Apr 042011
Authors: Allison Sylte

In the midst of historical unrest in the Muslim world, CSU will host former U.S. Secretary of State Condoleezza Rice on Tuesday, April 19 in Moby Arena to discuss her experiences as America’s chief diplomat, as well as her thoughts on current world events, foreign policy and education.

The lecture will be hosted by the Monfort Family Foundation as part of the CSU Monfort Lecture series, a series funded by an up to $200,000 yearly gift from the foundation that serves to bring in multiple guest speakers per year, targeting people of international distinction.

“The Monfort Lecture Series brings leaders of international distinction to and intellectual environment of the university,” said Matthew Helmer, the executive director of CSU events, in an e-mail to the Collegian.

“Dr. Rice’s experience working at the top levels of the U.S. government certainly qualify her for this function, and her perspective on current world events is expected to be insightful and timely, given her recent tenure as Secretary of State,” he added.

Admission is free, however advance tickets are required. Tickets are available at the Campus Box Office located in the Lory Student Center, with a limit of four per person. The box office is open from 9 a.m. to 5 p.m. Monday through Friday.
There are currently 600 tickets left for the event and according to Brent Waugh, the assistant director for communications for CSU Events, these tickets are set to run out by the end of the week.

“Most of the events sell out pretty quickly, and this one is no exception,” Waugh said. “It’s definitely on par with events that we’ve had in the past.”

Doors will open at Moby at 5:30 p.m. with the lecture beginning at 7 p.m. Flash photography and video recording will not be allowed at any time during the lecture, which will be followed by a moderated question and answer session.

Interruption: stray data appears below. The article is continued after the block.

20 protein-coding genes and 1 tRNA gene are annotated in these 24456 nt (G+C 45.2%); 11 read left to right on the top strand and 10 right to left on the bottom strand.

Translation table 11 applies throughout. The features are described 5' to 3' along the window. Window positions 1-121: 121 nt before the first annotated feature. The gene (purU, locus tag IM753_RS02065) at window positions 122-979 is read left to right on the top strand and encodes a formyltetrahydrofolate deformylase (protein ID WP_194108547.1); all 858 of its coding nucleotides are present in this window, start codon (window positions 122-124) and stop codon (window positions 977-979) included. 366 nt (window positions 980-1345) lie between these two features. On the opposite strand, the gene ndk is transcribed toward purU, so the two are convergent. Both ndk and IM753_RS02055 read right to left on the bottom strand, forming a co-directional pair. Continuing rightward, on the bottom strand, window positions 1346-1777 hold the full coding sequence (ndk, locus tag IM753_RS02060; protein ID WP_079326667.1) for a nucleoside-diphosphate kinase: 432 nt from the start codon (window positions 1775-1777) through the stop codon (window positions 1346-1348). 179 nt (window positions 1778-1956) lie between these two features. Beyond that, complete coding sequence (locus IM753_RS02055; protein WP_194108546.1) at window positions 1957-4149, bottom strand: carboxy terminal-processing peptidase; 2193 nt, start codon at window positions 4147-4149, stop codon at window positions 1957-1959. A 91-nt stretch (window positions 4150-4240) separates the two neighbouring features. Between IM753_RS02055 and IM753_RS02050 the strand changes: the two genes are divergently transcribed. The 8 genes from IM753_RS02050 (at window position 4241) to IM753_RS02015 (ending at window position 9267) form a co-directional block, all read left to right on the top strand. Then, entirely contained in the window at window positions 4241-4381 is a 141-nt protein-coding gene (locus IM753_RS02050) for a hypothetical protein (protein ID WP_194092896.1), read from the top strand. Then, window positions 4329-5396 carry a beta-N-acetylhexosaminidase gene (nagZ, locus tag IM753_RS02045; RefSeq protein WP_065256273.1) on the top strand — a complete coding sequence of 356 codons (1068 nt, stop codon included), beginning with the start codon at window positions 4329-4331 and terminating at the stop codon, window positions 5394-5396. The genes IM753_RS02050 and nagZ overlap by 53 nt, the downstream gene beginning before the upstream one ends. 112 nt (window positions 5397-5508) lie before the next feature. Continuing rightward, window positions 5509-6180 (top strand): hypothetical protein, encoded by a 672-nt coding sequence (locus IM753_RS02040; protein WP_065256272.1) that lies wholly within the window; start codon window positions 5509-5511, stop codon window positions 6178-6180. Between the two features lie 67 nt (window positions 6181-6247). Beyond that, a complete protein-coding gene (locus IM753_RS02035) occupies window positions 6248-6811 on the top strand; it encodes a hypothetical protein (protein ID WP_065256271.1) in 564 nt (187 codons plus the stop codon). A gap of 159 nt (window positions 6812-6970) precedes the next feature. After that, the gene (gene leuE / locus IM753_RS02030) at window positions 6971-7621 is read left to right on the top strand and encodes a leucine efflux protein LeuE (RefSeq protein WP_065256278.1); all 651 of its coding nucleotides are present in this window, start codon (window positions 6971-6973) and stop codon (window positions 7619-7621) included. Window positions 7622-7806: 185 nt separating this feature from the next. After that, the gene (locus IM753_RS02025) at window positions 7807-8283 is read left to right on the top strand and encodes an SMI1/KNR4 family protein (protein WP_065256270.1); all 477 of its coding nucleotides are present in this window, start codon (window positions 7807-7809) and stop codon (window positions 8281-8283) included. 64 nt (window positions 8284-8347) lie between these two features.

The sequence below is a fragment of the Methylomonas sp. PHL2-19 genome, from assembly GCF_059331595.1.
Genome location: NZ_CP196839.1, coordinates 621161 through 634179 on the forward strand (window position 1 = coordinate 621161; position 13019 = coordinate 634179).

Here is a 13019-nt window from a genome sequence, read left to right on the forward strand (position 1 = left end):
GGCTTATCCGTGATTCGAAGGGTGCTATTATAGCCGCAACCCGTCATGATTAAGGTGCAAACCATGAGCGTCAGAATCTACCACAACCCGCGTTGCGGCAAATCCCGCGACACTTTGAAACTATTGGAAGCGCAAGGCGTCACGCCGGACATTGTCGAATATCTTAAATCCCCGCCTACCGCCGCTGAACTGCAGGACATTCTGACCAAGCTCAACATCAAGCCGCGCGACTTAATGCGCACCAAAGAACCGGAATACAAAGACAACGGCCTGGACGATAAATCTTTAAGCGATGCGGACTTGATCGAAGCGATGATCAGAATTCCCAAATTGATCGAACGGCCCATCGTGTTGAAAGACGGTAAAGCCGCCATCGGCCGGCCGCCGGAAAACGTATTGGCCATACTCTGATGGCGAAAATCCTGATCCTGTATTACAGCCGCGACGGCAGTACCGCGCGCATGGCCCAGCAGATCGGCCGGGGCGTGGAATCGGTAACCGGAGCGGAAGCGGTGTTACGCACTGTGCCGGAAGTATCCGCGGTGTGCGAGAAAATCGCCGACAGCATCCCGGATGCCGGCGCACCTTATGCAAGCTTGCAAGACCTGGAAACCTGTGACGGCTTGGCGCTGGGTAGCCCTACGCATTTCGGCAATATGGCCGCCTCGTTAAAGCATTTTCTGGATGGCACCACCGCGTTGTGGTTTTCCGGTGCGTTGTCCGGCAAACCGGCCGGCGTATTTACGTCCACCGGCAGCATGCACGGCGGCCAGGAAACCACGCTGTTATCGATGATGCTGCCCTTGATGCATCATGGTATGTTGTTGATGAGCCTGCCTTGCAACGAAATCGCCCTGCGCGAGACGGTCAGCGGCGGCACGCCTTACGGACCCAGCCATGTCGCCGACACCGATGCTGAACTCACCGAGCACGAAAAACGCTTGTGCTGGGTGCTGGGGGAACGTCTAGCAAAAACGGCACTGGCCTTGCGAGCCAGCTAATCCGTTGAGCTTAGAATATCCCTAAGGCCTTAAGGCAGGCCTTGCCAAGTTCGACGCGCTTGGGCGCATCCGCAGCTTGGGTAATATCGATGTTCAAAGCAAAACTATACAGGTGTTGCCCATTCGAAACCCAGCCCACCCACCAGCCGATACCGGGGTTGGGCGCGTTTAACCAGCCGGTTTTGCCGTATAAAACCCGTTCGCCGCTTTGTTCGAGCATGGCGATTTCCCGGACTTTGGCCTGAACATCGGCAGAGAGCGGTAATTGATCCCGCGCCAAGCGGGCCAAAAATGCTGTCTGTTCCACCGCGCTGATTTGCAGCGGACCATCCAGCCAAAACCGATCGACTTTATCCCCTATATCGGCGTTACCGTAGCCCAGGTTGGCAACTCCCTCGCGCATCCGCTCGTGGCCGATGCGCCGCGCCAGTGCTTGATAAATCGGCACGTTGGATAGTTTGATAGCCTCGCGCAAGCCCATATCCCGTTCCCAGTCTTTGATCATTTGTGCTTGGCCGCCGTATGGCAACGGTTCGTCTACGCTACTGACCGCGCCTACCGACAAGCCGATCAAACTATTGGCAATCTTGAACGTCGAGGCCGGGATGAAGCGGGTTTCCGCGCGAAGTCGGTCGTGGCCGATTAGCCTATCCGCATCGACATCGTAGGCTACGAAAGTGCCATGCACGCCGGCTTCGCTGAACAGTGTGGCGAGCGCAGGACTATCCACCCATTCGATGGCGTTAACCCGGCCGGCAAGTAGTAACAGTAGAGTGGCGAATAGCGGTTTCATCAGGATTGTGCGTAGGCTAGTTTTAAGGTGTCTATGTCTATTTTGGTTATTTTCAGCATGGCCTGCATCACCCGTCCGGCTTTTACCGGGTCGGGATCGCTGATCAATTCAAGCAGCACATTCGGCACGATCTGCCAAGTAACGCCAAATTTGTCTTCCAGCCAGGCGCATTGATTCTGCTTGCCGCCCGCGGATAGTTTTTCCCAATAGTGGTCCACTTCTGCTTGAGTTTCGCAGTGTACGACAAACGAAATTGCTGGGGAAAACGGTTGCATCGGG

Rice, who received her doctorate from the University of Denver, served as the 66th Secretary of State from January 2005 to 2009 and was the second Secretary of State under President George W. Bush.

During her tenure, Rice was responsible for trying to implement “transformational diplomacy,” a policy she referred to as “working with many partners around the world and building and sustaining democratic, well-governed states that will respond to the needs of people and conduct themselves responsibly in the democratic system.”

Since leaving office, she has served as a professor of political science at Stanford University, as a Thomas and Barbara Stephenson Senior Fellow on Public Policy at the Hoover Institution and has written an autobiography detailing her childhood growing up in racially segregated Birmingham, Ala.

“Lectures like these are a good experience,” Waugh said. “You get to see high profile people talking about things like are applicable to students and that students and the community are interested in.”

News Editor Allison Sylte can be reached at news@collegian.com.

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